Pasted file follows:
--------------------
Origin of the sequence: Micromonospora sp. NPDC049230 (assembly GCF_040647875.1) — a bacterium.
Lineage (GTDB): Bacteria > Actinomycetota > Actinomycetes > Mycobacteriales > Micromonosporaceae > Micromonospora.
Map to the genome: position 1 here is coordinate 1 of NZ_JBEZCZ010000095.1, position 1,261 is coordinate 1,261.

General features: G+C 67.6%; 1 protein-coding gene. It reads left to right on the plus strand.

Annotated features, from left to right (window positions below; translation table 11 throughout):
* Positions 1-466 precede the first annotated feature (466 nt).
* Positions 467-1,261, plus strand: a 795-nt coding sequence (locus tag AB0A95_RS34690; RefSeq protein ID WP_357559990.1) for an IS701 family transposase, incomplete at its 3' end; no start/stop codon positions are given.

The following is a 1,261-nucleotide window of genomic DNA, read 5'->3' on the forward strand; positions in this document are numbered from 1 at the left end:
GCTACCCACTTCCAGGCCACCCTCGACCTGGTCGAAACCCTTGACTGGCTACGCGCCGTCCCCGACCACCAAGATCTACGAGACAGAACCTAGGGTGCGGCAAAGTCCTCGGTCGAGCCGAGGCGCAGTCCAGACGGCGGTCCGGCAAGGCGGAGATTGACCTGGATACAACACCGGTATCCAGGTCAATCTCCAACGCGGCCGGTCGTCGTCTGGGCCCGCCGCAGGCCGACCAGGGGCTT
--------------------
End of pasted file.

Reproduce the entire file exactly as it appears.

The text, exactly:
Origin of the sequence: Micromonospora sp. NPDC049230 (assembly GCF_040647875.1) — a bacterium.
Lineage (GTDB): Bacteria > Actinomycetota > Actinomycetes > Mycobacteriales > Micromonosporaceae > Micromonospora.
Map to the genome: position 1 here is coordinate 1 of NZ_JBEZCZ010000095.1, position 1,261 is coordinate 1,261.

General features: G+C 67.6%; 1 protein-coding gene. It reads left to right on the plus strand.

Annotated features, from left to right (window positions below; translation table 11 throughout):
* Positions 1-466 precede the first annotated feature (466 nt).
* Positions 467-1,261, plus strand: a 795-nt coding sequence (locus tag AB0A95_RS34690; RefSeq protein ID WP_357559990.1) for an IS701 family transposase, incomplete at its 3' end; no start/stop codon positions are given.

The following is a 1,261-nucleotide window of genomic DNA, read 5'->3' on the forward strand; positions in this document are numbered from 1 at the left end:
GCTACCCACTTCCAGGCCACCCTCGACCTGGTCGAAACCCTTGACTGGCTACGCGCCGTCCCCGACCACCAAGATCTACGAGACAGAACCTAGGGTGCGGCAAAGTCCTCGGTCGAGCCGAGGCGCAGTCCAGACGGCGGTCCGGCAAGGCGGAGATTGACCTGGATACAACACCGGTATCCAGGTCAATCTCCAACGCGGCCGGTCGTCGTCTGGGCCCGCCGCAGGCCGACCAGGGGCTT